Under EU regulations, any food that was not consumed “significantly” prior to May 15, 1997 is considered to be a Novel Food (EU) 2015/2283) and requires a pre-market authorization. According to the Novel Food Regulation, two types of applications – for “typical” Novel Foods (Article 10) and for traditional foods from third countries (non-EU) (Article 14) are possible.
As with other Novel Foods, traditional foods from a third country can only be placed on the EU market when the European Commission has adopted an implementing regulation authorizing the placing on the market of the traditional food. The notification for the placing on the market of a traditional food from a third country is sent to the Commission, who forwards it to all the Member States and EFSA. If there are no objections, the traditional food will be authorized by the EC for the EU market. In case a Member State or EFSA submits reasoned safety objections, the notification can be transformed into an application (Article 16).
To prepare the required technical dossier, it is advisable for applicants to follow the EFSA guidance for the preparation and presentation of notifications for traditional foods from third countries. This guidance aims to assist applicants with the preparation of a well-structured notification dossiers pursuant to Article 14 and applications concerning the data on the history of safe use in a third country pursuant to Article 16 of Regulation (EU) 2015/2283. Under this type of notification, food produced by primary production (e.g. harvesting, fishing, or hunting etc.) with a continued, traditional use over a period of 25 years in at least one country outside the EU may obtain marketing permission based on a notification procedure according to Article 14 of Regulation (EU) 2015/2283. In that case, the safety of the respective foodstuffs results from the proven history of safe use. The safety of a traditional food should be substantiated by reliable data on its composition, its experience of continued use, and its proposed conditions of use in the third country. The specifications of the traditional food and intended conditions of use in the EU must also be provided. If the formal requirements are met, it will take about 1 year from submission to authorization.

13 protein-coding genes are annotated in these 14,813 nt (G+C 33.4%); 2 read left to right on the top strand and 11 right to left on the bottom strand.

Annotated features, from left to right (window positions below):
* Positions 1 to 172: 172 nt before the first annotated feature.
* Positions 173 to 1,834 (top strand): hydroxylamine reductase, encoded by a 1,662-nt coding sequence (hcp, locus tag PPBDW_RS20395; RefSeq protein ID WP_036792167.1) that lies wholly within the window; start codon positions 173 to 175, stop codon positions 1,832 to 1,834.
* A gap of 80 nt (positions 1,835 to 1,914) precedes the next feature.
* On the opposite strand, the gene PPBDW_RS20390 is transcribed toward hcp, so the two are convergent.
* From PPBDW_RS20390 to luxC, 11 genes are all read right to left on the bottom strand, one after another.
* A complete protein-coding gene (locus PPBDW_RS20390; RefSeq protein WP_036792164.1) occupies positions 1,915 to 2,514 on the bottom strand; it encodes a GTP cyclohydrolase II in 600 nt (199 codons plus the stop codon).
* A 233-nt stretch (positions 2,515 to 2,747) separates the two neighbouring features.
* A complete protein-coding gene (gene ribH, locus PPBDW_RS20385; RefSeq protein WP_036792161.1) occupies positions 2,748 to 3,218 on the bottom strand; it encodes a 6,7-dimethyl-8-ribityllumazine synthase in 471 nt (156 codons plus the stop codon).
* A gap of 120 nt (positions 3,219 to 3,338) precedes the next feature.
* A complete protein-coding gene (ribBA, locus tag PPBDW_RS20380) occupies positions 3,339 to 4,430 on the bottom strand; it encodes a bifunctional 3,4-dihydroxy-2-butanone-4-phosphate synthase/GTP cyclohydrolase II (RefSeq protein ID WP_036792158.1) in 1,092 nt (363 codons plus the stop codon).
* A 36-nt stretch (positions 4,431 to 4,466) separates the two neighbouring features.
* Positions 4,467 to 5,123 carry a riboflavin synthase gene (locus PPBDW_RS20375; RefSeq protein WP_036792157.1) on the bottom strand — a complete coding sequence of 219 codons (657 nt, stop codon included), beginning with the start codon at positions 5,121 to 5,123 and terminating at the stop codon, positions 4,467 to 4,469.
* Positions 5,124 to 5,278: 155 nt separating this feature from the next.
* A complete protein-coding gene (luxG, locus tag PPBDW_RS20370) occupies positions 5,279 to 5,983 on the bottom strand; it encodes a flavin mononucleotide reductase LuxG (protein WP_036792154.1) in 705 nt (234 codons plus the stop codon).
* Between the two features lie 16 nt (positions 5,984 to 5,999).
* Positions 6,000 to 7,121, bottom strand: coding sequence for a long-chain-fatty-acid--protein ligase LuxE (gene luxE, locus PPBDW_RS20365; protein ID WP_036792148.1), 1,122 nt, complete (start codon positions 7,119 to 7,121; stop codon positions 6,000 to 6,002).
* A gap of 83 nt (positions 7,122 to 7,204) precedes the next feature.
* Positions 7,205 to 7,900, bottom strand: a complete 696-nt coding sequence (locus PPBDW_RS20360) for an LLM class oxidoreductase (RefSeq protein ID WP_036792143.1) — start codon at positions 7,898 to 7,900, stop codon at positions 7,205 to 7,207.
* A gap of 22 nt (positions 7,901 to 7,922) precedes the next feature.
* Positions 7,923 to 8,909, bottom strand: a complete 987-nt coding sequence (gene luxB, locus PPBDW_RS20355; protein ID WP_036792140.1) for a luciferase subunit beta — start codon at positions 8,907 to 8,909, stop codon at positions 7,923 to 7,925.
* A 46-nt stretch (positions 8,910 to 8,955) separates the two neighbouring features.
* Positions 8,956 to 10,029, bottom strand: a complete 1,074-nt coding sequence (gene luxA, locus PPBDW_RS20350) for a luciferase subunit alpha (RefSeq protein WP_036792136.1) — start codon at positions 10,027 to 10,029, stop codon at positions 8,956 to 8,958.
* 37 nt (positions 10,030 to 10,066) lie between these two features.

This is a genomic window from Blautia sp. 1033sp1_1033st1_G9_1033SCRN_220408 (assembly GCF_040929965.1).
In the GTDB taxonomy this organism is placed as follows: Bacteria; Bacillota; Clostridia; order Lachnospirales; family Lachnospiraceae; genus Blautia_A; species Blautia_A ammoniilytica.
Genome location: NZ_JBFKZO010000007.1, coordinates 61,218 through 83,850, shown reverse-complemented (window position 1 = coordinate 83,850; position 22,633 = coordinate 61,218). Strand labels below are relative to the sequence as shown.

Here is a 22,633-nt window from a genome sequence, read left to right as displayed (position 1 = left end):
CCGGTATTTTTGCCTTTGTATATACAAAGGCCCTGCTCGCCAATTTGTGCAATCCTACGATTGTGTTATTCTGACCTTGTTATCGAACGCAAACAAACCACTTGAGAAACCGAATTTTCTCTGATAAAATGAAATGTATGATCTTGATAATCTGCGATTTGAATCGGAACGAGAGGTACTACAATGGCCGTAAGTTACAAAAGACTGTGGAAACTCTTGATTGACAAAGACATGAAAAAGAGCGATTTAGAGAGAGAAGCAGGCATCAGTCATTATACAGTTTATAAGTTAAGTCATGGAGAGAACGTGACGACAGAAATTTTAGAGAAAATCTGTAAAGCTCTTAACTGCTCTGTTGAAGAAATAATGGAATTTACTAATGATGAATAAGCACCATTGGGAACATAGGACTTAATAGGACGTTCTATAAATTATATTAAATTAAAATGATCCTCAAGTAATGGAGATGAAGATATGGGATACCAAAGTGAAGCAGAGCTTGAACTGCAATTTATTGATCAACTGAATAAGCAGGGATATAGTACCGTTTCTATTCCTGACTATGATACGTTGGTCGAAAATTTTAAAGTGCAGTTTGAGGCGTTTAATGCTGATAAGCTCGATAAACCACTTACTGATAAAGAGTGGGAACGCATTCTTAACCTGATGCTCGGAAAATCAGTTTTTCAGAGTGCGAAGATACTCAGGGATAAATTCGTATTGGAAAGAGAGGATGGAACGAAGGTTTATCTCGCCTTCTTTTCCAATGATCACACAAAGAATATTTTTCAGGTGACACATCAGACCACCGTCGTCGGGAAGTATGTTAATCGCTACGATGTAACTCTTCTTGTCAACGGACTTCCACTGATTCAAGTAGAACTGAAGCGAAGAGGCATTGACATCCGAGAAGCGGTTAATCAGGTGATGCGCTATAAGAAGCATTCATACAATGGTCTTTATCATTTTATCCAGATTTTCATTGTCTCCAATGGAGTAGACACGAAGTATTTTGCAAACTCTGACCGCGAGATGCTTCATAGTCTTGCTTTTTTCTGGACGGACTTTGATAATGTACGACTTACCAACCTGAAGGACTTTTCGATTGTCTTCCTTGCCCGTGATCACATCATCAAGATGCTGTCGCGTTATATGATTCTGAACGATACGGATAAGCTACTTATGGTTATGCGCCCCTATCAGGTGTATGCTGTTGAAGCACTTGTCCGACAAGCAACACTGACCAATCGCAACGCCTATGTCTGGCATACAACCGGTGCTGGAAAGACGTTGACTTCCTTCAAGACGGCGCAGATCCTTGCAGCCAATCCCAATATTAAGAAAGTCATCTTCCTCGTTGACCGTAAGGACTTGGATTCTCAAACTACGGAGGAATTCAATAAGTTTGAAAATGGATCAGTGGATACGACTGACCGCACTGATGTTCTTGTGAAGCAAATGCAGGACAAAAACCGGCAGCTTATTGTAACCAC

This notification procedure opens great opportunities for food business operators such as processors of exotic fruits and vegetables or traditional foodstuffs from countries outside the EU. Recent examples of notifications for traditional food from third countries currently under evaluation are cacao fruit pulp (Theobroma cacao L) by Cabosse Naturlas NV and cocoa pulp, and of products thereof by Nestec York Ltd. These notifications (although still pending for the EU market) come in line with recent innovative developments e.g. by Nestlé. The Swiss company announced this month that it has created a unique chocolate made entirely from cocoa fruit, using beans and pulp as the only ingredients and therefore not adding any refined sugar. This innovative chocolate formulation is planned to be launched in Japan in autumn.
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